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Chemist in Norman Park donates 3.000 face masks

By Juliano Oliveira

“In times of fear and uncertainty, it is even more essential to lead with empathy and courage and to demonstrate that even in a seemingly desperate situation, there is always enough to go around for everyone if we looked out for one another and redistributed resources.”

The testimony lies in Jenny Ravenswood’s heart, the pharmacist proprietor of HealthSave Norman Park Chemist, who led a joint effort to donate 3000 face masks to the Brisbane community.

Ms Ravenswood and her team benefited members of the Rail, Tram and Bus Union QLD Branch, the Hawthorne Micah Project, the Norman Park Uniting Church Open Pantry, and local community.

“Our business core value of servitude is embodied by every team member, and donating the face masks was an instinctive executive decision to make and positively welcomed by all,” she said.

“We were all more than pleased to have given back to the wonderful community that has supported us throughout this challenging year.”

Ms Ravenswood took note of the situation after her colleague and resident, pharmacist Alan Nguyen, brought to a conversation a local issue posted on social media.

In the post, Councillor Kara Cook (Morningside Ward) warned of the fact that Brisbane City Council bus drivers were not being provided with face masks for their protection whilst performing their jobs.

“Being frontline health workers during the pandemic, we shared their concern and understood the urgent need to help them. That afternoon, we decided to do something about it,” Ms Ravenswood said.

In a few hours, the chemist staff managed to gather all the facemask stock they could spare for appropriate distribution to bus drivers and other community members in need.

It is in their blood

As bushfires unfolded in January, the chemist team stepped up in leading a meeting with their industry peers.

“Owner Hannah McTier of Blooms the Chemist Kenmore and Mount Ommaney and Owner Lynette Buchan of HealthSAVE Calamvale Pharmacy quickly responded to our call and acted with us immediately,” tells Ms Ravenswood.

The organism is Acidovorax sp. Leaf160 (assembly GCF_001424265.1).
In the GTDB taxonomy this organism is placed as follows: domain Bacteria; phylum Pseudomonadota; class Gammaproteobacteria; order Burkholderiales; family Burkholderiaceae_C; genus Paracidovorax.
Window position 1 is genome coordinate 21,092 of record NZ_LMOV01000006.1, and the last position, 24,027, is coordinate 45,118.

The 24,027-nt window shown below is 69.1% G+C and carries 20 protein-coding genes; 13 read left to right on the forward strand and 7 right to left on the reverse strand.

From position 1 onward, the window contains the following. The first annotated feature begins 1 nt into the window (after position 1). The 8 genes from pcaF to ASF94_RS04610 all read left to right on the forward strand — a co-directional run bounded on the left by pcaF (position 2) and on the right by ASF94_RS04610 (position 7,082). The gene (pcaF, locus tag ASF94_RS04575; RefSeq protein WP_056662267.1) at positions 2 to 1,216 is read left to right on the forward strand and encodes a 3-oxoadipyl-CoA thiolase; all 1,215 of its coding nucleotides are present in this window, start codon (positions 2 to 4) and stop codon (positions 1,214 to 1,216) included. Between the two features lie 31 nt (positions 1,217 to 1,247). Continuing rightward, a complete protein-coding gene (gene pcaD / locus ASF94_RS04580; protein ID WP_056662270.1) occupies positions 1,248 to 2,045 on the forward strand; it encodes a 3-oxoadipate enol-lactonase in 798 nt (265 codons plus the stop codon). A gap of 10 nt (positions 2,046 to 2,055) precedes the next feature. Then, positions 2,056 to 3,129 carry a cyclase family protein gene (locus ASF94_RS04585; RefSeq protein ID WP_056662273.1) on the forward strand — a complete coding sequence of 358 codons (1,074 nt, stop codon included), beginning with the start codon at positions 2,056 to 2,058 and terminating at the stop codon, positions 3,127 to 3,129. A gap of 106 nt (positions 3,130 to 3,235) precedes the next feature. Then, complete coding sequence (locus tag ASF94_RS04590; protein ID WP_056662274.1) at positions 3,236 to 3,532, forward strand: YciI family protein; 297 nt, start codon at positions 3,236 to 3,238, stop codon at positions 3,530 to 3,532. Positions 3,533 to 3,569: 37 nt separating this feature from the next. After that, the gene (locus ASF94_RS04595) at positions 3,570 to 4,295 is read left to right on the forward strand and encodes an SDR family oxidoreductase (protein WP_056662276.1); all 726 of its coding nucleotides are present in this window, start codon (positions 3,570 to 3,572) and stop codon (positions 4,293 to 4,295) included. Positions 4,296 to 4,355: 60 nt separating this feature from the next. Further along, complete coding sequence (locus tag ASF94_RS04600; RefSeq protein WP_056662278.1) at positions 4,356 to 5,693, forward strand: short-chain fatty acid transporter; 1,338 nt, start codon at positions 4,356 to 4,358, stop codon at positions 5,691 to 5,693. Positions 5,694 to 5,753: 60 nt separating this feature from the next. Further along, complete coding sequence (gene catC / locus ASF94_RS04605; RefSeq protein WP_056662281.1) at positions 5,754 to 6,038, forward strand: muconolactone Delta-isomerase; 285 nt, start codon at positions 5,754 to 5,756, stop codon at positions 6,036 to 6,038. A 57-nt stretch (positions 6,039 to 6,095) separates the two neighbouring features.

“Within 24 hours, altogether our four stores donated over $4,000 worth of essential pharmacy items such as electrolytes, eye drops and eyewashes to the NSW Rural Fire Brigade which I drove down to the Chinderah Bay Collection Centre.”

Two months later, during the initial COVID-19 wave, when pharmaceutical stock in Australia drastically depleted, HealthSave Norman Park Chemist commenced a group of pharmacy businesses. They were focused on redistributing medical resources and maintain active communication to ensure patients requirements were timely fulfilled.

“Business success without fulfilment is a failure to me, and fulfilment to me means real peoples lives are positively and profoundly impacted. Throughout one of the most testing years of my career, I am immensely proud of my compassionate and actively engaged pharmacy team, industry peers and community representatives who consistently strive to be of service to our community and one another,” states Ms Ravenswood.

HealthSave Norman Park Chemist was originally called Nance Pharmacy, established in Norman Park 60 years ago, his wider community fondly loved pharmacist Mr Maxwell Nance for his genuine patient care.

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